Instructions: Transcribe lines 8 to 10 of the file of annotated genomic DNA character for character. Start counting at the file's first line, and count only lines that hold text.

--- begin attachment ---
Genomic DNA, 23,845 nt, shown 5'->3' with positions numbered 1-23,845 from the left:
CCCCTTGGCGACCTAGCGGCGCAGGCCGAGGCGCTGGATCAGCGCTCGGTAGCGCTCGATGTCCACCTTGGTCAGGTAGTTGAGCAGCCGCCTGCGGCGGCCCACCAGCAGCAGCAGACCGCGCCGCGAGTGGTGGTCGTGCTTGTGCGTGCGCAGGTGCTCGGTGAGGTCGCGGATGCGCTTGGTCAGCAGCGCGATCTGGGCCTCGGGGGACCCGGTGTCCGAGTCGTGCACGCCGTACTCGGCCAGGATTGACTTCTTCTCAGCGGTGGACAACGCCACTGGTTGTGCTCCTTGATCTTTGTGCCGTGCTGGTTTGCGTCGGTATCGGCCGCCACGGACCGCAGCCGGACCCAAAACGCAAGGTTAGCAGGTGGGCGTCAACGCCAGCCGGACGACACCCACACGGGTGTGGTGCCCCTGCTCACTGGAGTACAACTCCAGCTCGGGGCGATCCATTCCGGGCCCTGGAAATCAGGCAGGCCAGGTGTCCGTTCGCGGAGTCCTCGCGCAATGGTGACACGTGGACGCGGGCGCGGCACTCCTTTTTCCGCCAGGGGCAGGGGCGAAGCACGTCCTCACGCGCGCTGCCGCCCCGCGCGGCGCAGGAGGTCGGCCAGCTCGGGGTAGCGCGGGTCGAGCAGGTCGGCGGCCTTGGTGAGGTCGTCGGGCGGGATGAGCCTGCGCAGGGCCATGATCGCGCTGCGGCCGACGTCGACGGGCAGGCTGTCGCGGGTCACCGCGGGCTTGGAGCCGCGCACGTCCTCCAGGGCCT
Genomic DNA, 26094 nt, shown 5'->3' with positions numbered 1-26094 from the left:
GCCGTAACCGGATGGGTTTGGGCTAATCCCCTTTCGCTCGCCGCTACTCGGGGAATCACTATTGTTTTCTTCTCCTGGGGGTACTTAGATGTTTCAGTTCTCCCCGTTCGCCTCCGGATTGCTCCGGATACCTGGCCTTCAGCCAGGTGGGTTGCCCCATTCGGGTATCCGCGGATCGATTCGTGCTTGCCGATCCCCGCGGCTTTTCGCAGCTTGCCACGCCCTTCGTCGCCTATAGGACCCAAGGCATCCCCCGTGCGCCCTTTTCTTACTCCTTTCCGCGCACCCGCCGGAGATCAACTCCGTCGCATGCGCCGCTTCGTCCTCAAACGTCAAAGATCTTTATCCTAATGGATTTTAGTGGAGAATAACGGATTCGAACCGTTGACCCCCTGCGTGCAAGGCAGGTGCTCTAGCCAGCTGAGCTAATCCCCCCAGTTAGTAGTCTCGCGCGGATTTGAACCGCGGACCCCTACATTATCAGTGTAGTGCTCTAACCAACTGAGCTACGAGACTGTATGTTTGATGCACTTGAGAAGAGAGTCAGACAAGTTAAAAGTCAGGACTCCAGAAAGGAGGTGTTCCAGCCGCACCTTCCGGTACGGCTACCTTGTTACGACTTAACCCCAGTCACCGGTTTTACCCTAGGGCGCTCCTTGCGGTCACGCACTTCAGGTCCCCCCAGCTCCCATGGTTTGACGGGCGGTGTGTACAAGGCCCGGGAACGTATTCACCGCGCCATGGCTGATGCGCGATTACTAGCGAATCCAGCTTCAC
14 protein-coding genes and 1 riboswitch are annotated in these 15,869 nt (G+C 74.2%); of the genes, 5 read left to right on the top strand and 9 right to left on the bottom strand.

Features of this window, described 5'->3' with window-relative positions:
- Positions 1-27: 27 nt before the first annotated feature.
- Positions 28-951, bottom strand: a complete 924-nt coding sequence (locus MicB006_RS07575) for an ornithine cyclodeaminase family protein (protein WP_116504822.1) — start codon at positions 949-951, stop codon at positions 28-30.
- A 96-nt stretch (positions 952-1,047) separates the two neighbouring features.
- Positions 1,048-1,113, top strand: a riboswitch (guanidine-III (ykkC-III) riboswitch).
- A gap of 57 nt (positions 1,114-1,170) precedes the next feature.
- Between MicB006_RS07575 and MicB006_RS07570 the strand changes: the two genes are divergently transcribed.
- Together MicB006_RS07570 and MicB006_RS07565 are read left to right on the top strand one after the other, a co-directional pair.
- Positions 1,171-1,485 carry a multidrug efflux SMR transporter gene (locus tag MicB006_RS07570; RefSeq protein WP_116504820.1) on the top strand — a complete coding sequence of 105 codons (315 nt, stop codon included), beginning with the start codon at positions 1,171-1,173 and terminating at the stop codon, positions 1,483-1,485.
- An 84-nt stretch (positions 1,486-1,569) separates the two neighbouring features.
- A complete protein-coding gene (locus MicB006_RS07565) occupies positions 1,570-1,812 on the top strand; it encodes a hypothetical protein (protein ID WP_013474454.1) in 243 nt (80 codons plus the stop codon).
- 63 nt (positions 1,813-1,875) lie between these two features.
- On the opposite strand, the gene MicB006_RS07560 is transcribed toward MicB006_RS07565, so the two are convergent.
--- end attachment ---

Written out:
- Positions 28-951, bottom strand: a complete 924-nt coding sequence (locus MicB006_RS07575) for an ornithine cyclodeaminase family protein (protein WP_116504822.1) — start codon at positions 949-951, stop codon at positions 28-30.
- A 96-nt stretch (positions 952-1,047) separates the two neighbouring features.
- Positions 1,048-1,113, top strand: a riboswitch (guanidine-III (ykkC-III) riboswitch).